What we know about the latest GOP health bill (with lots of new questions)

President Donald Trump and Senate Majority Leader Mitch McConnell said Wednesday that they plan to vote on the GOP’s health care bill this week.

But the White House and Senate GOP leaders have been coy about what it would look like.

And a key question of the bill is what would happen to people with pre-existing conditions who were previously covered under Obamacare.

The House GOP health plan is being crafted by House Speaker Paul Ryan and Senate Republican leaders.

What we’ve learned about the bill The Senate bill would make sweeping changes to Medicaid and other government programs that help low-income Americans buy insurance.

But it would also allow states to decide whether to expand Medicaid or to opt out of the program entirely.

The bill would repeal the individual mandate and cap the amount of insurance coverage that individuals can purchase.

It would also give states the option of using the Medicaid expansion funds to help pay for insurance subsidies that many people who don’t have health insurance need.

The GOP bill also repeals the individual and employer mandates that help people buy insurance, which was part of Obamacare and has been widely supported by many.

But those mandates have been under attack from conservatives in Congress and from Trump, who has said he would scrap them and replace them with a more generous program.

The Senate proposal would also end the requirement that most Americans get insurance or pay a penalty.

Under the House bill, those penalties would be capped at $5,000 for individuals and $11,000 per family for a family.

The change could be seen as a response to Trump’s threat last month to cut off the Medicaid funds to states that do not expand the program.

Democrats say the GOP plan is an effort to allow states more flexibility to design their own health care systems, which they say would lower costs.

The president also says that people who have preexisting conditions would no longer be allowed to stay on their parents’ insurance.

What the bill doesn’t do The Senate legislation would not change the law as it stands.

Instead, it would end the Medicaid program, which helps low- and moderate-income people buy private health insurance.

The Trump administration has argued that it’s important for states to be able to decide how to distribute their Medicaid funds so that they are not burdened with rising premiums.

But Republican senators are worried that their bill could be used as a template for states trying to change the Medicaid eligibility rules.

It is unclear how the GOP plans to resolve this question.

It also would leave open the possibility that states could choose to leave the Medicaid system in place if the federal government can’t afford it.

This would mean that states would still have to make decisions about how to pay for coverage that is not covered by Medicaid.

The Republican proposal would allow states the ability to set their own eligibility standards for Medicaid.

That is, they could set up a system in which states decide how many people should be eligible for Medicaid and how many should not.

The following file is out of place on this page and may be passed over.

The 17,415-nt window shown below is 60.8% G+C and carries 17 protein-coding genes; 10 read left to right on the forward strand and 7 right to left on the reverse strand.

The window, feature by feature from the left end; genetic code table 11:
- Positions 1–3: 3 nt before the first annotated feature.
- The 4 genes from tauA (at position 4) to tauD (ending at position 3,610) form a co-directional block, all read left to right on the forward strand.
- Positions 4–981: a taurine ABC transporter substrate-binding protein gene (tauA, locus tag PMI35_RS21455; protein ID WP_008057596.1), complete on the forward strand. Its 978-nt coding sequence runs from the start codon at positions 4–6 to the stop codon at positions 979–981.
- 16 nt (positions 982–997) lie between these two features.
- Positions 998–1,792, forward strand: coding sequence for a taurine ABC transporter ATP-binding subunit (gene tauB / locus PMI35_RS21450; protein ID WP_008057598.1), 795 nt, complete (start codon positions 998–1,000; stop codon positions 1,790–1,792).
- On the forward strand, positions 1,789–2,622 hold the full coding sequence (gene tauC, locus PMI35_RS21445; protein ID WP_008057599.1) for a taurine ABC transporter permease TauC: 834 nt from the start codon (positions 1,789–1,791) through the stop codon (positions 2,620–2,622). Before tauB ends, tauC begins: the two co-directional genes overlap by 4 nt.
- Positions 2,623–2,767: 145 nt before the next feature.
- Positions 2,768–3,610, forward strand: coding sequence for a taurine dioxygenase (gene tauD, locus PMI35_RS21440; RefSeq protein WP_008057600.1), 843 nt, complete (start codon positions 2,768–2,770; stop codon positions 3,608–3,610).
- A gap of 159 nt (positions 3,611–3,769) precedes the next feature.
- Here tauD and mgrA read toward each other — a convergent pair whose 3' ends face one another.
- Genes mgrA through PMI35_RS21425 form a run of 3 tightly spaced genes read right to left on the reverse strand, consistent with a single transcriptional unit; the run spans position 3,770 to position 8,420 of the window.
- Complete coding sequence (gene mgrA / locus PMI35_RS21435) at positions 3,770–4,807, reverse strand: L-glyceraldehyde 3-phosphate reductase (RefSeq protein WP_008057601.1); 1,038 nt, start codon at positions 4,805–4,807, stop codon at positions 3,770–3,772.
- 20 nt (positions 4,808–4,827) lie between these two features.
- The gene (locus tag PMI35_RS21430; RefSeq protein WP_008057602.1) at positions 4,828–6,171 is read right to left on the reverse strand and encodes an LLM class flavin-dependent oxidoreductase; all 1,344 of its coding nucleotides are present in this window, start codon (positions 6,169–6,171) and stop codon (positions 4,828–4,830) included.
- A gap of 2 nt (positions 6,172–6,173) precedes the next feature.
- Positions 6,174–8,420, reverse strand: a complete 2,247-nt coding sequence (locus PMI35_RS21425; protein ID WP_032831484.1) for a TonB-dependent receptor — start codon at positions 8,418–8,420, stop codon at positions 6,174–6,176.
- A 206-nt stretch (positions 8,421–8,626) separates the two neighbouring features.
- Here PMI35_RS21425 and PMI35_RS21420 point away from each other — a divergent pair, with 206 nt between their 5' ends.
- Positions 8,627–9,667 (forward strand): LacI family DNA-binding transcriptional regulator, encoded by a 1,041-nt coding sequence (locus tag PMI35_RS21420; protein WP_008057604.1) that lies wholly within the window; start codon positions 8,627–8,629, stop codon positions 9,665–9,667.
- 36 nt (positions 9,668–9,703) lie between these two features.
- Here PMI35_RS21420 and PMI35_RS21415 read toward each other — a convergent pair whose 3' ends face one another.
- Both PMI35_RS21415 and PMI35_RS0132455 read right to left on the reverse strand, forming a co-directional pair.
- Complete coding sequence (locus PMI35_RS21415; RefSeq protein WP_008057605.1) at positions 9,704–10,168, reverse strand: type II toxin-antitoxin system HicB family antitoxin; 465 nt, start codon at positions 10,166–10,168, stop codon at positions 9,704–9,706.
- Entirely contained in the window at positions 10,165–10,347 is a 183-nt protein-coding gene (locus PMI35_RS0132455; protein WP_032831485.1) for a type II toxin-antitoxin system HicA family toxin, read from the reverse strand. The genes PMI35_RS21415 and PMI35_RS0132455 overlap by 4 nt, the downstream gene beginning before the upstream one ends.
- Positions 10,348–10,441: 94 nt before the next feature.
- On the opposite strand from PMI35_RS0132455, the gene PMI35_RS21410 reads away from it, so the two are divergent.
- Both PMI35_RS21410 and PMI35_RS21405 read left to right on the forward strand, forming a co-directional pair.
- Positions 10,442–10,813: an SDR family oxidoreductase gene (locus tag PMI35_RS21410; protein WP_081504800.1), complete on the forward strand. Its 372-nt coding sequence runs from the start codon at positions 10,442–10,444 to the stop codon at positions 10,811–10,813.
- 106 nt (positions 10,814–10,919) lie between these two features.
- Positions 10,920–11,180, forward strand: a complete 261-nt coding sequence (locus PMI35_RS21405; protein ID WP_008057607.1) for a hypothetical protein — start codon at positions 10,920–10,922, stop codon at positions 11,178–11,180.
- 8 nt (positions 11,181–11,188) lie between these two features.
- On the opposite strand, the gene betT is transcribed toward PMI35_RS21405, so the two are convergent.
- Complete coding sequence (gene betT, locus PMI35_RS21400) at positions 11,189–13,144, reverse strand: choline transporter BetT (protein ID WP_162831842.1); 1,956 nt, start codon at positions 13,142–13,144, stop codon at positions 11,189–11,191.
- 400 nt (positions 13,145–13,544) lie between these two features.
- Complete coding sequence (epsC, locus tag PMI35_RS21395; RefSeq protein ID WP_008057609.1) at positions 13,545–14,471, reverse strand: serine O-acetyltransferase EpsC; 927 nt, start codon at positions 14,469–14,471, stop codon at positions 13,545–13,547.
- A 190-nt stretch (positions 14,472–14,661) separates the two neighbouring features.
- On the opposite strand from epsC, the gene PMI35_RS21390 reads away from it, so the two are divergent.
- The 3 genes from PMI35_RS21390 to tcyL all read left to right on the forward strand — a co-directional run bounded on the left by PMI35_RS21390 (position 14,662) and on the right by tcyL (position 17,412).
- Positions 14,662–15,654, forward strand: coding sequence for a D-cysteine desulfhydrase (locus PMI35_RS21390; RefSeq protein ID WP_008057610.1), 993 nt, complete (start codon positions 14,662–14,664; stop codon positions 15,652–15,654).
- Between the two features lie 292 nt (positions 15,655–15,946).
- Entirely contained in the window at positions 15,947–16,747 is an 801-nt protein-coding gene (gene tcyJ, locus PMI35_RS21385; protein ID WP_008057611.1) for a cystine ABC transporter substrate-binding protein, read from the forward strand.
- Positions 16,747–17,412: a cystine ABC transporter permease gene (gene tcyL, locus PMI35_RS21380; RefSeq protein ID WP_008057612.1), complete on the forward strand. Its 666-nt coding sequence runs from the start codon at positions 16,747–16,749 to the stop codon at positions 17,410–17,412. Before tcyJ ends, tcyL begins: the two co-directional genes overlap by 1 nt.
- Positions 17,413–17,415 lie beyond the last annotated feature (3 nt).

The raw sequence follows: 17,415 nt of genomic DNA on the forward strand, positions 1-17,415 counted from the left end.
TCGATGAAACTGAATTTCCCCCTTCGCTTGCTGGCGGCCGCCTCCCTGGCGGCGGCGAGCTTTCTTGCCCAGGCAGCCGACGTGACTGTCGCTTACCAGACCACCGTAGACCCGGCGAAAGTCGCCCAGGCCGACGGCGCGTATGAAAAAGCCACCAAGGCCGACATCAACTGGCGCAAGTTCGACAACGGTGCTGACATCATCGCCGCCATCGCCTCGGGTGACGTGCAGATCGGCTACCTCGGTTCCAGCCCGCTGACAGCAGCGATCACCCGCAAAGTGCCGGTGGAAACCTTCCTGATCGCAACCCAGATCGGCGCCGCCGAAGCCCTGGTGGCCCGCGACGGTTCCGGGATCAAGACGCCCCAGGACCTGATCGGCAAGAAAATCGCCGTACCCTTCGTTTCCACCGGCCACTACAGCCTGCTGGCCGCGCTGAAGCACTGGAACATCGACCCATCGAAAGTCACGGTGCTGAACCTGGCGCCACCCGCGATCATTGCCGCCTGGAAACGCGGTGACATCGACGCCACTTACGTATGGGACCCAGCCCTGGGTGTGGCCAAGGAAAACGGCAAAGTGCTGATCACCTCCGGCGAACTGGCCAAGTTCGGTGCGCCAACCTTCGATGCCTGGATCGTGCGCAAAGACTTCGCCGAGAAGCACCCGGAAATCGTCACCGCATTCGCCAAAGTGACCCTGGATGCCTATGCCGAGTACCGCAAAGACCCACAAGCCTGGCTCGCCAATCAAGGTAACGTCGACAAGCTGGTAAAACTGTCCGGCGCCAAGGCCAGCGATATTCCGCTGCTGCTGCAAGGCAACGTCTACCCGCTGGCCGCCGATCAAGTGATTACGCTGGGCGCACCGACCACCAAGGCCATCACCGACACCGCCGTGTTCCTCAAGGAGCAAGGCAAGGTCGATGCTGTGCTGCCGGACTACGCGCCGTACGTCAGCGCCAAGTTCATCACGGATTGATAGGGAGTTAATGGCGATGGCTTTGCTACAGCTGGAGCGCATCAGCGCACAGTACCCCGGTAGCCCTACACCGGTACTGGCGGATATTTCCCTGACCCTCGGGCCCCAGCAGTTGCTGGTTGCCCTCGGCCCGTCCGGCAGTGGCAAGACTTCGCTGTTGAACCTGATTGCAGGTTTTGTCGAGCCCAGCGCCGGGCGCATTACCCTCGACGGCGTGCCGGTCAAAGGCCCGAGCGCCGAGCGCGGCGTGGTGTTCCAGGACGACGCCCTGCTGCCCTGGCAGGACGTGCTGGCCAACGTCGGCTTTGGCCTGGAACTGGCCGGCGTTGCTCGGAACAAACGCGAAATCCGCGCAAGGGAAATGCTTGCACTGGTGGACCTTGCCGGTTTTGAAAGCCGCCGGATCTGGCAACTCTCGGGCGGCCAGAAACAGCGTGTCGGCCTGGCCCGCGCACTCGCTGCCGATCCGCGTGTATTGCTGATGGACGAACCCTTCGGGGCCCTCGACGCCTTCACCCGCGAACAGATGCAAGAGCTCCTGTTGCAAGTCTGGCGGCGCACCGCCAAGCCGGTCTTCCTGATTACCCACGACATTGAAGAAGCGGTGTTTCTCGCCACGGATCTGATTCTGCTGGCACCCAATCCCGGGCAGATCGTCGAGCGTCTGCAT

But states could also choose to allow Medicaid to cover people with incomes above 100 percent of the poverty level.

In some states, people with income above the poverty line are ineligible for Medicaid, but the bill does not include a plan for those states.

The White House says that under the Senate bill, states would not have to cover low-wage workers who earn too much to qualify for Medicaid but who don and earn too little to qualify.

This could lead to some changes to the law, particularly in states that allow insurers to charge higher premiums to people who earn below the poverty threshold.

For example, a state that allows insurers to deny coverage to people earning $30,000 a year, $40,000, or $50,000 might be able, under the bill, to decide to cover only people earning that income level or no income at all.

The goal is to reduce the number of people who could get insurance at all, especially as states expand Medicaid.

What it means for millions The GOP plan would also repeal Obamacare’s taxes on medical device makers, which help pay health care costs for millions of Americans.

The legislation also repeaks a rule that requires insurers to cover most people with preexistent conditions and people who buy their own insurance.

This change would also save the government about $7 billion in revenue.

In addition, the bill would allow insurers who are allowed to sell coverage in states with a waiver to offer lower premiums to lower-income customers.

Insurers that want to sell insurance in the states where they do not have permission to do so would be able if they wanted to to sell their policies across state lines.

The plan would allow for insurers to offer a wider range of plans to customers.

It wouldn’t eliminate a requirement that all people buying insurance in a state must buy insurance from an insurer.

Insurer executives and Republican lawmakers are worried about the effect on coverage if the bill repeals these rules.

In a statement, the Republican health care experts who wrote the bill said that the changes would help low and moderate income Americans buy more insurance and that they would not make coverage more expensive